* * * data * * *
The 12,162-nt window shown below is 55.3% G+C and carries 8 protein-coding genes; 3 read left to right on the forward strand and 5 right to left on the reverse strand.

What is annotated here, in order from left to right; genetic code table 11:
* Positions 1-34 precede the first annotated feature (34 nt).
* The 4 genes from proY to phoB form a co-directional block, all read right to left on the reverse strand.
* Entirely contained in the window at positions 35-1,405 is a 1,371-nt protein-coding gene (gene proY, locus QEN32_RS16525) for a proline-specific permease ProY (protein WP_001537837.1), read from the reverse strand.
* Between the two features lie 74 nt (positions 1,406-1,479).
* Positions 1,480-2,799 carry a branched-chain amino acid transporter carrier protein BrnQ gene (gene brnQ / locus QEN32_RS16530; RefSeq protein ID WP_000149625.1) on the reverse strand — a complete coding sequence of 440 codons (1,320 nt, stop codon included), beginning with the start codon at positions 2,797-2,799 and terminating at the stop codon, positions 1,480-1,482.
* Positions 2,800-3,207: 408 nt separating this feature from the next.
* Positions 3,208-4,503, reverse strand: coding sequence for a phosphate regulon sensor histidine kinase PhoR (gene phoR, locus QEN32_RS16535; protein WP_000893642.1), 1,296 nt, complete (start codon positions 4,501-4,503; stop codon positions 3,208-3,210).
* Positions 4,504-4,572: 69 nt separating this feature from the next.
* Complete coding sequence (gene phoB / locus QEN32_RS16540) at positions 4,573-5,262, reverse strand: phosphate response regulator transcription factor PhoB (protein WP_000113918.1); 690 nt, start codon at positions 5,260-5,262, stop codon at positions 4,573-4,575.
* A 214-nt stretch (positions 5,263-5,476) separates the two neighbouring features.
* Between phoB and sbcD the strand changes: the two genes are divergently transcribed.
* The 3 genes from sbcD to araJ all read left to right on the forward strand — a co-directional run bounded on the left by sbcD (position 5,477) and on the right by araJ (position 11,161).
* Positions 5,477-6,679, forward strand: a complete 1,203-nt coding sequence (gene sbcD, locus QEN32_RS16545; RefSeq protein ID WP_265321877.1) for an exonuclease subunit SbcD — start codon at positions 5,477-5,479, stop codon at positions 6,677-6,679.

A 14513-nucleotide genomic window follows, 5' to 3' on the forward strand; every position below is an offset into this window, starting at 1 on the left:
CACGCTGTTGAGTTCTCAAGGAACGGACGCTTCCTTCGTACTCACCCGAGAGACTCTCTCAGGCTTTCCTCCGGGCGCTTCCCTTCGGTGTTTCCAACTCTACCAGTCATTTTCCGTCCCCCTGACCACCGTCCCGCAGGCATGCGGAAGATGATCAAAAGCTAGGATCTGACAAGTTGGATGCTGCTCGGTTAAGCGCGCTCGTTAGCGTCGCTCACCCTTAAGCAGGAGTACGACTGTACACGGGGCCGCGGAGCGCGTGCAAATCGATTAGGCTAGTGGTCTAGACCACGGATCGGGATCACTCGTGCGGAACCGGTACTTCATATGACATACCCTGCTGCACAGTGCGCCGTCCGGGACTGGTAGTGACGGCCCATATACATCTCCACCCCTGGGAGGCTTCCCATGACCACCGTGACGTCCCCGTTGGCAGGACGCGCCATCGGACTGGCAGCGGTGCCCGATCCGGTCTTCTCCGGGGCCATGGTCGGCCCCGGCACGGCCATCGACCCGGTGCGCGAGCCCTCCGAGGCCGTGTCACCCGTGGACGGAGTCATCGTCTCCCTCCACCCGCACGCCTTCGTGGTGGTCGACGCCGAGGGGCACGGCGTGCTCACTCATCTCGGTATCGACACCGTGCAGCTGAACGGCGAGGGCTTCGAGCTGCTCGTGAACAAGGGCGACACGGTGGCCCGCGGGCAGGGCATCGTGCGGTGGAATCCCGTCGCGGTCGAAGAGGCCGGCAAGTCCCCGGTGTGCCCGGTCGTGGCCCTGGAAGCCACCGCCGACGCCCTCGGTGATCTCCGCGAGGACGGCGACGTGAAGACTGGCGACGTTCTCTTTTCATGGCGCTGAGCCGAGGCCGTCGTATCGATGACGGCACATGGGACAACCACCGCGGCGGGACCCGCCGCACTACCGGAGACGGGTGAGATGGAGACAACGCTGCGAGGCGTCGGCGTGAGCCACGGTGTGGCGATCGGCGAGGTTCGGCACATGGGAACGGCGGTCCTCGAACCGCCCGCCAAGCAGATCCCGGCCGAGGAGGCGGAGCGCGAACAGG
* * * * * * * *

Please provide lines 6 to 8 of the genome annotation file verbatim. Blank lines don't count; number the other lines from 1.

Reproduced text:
* Between the two features lie 74 nt (positions 1,406-1,479).
* Positions 1,480-2,799 carry a branched-chain amino acid transporter carrier protein BrnQ gene (gene brnQ / locus QEN32_RS16530; RefSeq protein ID WP_000149625.1) on the reverse strand — a complete coding sequence of 440 codons (1,320 nt, stop codon included), beginning with the start codon at positions 2,797-2,799 and terminating at the stop codon, positions 1,480-1,482.
* Positions 2,800-3,207: 408 nt separating this feature from the next.